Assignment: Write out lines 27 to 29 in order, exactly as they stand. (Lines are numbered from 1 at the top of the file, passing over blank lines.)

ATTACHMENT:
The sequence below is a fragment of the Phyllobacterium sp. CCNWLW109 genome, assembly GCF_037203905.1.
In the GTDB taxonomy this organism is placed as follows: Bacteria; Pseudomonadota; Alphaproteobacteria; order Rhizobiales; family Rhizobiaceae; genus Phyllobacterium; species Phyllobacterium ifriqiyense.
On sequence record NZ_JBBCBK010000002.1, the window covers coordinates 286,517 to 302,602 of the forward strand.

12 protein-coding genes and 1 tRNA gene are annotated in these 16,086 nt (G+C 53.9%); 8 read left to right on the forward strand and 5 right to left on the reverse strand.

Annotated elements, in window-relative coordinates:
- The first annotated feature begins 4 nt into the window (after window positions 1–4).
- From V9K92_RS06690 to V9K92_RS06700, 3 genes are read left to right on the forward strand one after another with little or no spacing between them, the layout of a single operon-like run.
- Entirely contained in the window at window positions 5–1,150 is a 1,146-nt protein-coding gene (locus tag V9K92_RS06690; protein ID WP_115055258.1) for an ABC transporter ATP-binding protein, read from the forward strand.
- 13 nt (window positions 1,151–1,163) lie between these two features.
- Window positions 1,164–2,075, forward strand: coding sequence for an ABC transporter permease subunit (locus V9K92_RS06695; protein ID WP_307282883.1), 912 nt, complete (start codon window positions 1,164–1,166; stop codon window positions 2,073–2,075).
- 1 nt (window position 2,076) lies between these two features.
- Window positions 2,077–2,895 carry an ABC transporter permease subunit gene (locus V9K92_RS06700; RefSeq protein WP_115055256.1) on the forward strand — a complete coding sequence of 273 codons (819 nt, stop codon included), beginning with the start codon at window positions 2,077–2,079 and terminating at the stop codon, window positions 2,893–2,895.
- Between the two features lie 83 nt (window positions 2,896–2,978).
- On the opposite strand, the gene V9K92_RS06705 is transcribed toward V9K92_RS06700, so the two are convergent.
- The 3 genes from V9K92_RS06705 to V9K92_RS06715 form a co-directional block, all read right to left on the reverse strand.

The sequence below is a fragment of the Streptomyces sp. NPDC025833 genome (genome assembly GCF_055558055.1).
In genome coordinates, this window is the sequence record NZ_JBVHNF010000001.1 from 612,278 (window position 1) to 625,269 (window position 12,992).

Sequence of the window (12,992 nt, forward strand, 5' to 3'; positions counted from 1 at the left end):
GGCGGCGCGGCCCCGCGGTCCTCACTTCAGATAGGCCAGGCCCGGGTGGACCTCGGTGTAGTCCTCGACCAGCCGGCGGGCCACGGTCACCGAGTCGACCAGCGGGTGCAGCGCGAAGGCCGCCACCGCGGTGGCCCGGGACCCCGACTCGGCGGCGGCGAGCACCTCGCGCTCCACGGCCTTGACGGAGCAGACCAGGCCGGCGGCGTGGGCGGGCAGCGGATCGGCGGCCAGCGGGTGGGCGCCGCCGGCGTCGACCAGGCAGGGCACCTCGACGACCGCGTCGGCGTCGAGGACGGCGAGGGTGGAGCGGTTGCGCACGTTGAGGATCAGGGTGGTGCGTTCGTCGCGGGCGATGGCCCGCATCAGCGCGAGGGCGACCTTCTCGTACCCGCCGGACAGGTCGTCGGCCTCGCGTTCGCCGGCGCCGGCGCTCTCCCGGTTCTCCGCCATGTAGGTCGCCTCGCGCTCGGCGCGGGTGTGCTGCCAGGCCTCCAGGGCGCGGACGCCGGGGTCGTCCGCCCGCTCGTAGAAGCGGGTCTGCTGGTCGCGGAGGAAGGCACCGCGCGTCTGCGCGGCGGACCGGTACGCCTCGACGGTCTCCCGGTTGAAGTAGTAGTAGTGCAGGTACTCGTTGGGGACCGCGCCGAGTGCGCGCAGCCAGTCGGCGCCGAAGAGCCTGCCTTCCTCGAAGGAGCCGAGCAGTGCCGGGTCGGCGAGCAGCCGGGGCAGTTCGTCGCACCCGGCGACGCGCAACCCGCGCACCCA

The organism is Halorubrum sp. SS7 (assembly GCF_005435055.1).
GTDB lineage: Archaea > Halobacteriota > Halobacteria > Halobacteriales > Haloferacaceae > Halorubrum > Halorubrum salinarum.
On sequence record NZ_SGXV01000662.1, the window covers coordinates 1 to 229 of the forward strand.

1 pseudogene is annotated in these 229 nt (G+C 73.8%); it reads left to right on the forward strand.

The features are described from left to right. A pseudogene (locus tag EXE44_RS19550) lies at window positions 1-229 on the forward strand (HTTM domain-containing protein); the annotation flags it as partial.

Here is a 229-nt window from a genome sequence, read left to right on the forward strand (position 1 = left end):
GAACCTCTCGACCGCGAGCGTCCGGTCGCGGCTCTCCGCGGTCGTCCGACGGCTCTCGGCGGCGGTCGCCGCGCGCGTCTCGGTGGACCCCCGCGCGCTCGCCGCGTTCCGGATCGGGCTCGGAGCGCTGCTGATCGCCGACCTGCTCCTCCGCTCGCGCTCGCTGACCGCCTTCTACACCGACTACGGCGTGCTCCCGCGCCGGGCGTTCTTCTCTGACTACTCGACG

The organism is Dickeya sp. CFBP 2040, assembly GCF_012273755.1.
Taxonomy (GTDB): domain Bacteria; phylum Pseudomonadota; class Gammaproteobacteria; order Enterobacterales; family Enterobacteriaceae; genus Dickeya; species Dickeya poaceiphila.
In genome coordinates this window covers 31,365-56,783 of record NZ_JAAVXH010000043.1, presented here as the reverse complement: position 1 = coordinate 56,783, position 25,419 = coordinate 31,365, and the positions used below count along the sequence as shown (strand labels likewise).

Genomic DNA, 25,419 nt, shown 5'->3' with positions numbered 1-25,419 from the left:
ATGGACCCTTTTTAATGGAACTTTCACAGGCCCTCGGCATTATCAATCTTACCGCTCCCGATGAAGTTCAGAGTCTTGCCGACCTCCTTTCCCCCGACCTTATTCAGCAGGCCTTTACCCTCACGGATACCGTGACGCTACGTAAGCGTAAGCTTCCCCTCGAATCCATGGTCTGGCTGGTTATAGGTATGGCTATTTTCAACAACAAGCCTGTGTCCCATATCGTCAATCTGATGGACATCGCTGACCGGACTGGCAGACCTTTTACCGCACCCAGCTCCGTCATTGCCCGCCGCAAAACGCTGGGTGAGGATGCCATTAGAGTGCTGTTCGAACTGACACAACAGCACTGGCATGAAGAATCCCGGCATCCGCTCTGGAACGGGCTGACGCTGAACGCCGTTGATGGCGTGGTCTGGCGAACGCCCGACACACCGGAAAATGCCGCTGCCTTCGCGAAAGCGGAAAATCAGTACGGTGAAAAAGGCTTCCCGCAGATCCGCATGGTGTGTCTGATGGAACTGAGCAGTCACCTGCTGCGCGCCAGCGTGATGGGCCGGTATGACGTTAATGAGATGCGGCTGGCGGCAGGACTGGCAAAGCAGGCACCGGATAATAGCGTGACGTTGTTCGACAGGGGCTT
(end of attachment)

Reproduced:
The organism is Dickeya sp. CFBP 2040, assembly GCF_012273755.1.
Taxonomy (GTDB): domain Bacteria; phylum Pseudomonadota; class Gammaproteobacteria; order Enterobacterales; family Enterobacteriaceae; genus Dickeya; species Dickeya poaceiphila.
In genome coordinates this window covers 31,365-56,783 of record NZ_JAAVXH010000043.1, presented here as the reverse complement: position 1 = coordinate 56,783, position 25,419 = coordinate 31,365, and the positions used below count along the sequence as shown (strand labels likewise).